Foodie alert. Excessive food and wine commentary follows!
A couple of weeks ago, we found an announcement online for a special culinary event at the Château de Pennautier*, not far from our house. The organizers promised to bring together six noted chefs from the Carcassonne area. Hence the name Les Toqués d’Oc (toqués comes from the toque, or chef’s hat; Oc is the traditional name of this region and its language). Each would prepare a course for the event. We would be dining with about 200 of our closest friends within the 17th century château. It all started at noon on Saturday.
At the reception office for the château, a young woman handed us perforated tickets, and invited us to stroll through the garden to the main entrance of the château. Six panels comprised the tickets, one for each course. Instead of being served each course at the table as we expected, we were going to get our courses at chefs’ stations. We envisioned Honolulu Food & Wine Festival, with plastic plates, snippets of food, and general chaos.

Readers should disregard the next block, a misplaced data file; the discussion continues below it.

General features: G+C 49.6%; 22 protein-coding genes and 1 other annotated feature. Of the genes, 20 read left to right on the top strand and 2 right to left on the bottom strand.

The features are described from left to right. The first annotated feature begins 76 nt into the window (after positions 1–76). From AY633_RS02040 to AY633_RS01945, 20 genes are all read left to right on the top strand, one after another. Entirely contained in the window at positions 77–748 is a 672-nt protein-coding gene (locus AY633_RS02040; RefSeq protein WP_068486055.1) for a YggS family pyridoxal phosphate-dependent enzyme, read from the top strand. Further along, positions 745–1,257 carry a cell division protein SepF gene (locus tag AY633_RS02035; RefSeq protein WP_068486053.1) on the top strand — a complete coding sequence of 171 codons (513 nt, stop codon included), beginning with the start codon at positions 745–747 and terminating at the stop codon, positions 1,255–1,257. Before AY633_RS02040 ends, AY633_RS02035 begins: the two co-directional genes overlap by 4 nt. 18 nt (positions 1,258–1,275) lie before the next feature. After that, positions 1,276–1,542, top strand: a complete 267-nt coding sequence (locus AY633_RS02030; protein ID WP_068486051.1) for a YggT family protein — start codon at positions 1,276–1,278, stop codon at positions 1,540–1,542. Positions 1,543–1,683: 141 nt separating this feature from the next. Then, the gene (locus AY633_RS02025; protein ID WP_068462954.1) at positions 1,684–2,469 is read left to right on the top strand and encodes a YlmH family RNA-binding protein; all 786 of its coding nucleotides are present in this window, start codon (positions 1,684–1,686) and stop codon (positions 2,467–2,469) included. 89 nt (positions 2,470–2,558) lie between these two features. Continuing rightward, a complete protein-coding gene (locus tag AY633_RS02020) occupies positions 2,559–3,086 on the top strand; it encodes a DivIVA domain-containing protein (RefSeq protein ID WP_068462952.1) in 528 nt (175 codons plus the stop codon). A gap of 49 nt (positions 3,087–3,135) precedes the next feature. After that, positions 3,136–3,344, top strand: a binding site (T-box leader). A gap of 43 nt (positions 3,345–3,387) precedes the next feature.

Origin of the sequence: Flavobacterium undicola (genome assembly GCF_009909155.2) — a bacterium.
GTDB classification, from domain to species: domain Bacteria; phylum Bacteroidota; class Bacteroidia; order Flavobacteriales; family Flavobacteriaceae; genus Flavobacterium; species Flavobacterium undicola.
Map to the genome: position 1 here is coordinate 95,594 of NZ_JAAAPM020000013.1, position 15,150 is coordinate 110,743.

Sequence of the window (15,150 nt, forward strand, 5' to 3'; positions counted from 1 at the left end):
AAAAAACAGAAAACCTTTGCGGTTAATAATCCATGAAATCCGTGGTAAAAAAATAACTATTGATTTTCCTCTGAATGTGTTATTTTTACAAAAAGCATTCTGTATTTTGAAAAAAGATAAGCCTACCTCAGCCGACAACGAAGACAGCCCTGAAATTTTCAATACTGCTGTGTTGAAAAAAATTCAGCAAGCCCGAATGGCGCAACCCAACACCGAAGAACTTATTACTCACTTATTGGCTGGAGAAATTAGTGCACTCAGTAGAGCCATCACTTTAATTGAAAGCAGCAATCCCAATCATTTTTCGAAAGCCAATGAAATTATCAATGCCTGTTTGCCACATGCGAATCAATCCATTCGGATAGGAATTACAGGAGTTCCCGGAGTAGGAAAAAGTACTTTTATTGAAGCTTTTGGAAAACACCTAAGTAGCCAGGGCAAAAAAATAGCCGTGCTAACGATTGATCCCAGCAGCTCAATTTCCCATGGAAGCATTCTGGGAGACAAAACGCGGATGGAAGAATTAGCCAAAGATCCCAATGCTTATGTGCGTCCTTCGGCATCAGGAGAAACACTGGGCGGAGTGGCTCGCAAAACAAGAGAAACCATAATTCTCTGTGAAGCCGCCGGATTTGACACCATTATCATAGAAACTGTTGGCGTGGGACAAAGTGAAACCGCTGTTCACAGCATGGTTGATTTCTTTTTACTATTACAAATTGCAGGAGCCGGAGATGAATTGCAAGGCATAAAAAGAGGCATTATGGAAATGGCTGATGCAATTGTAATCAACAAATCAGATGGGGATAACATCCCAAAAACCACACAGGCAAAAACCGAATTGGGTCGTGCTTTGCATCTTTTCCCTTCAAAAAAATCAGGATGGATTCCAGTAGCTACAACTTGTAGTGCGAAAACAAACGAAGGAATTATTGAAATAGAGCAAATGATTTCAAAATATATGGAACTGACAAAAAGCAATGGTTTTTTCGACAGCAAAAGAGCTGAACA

We found the château’s ballroom filled with round tables. They were dressed with white table cloths, metal flatware, and wine and water glasses. Things were looking up: no plastic plates, knives and forks here. At the entrance to the ballroom, a young man dressed in black instructed us in French and English. Being among the first to arrive, he directed us to the tables at the far end of the room. He asked that we choose seats at a table already filling, or if full, start a new one; and please don’t choose seats with a single empty seat to each side. He expressly reminded us that we were there for both food and conviviality.
The table filled around us with couples who didn’t seem to know each other but who fell into conversation immediately. The woman to our left tried to strike up a conversation, but instantly realized that we aren’t exactly from these parts. (It only takes our saying just “Bonjour” and the French know we are Anglo!) She smiled and hesitated. We smiled and hesitated. We all studied the menu. Time to get some wine.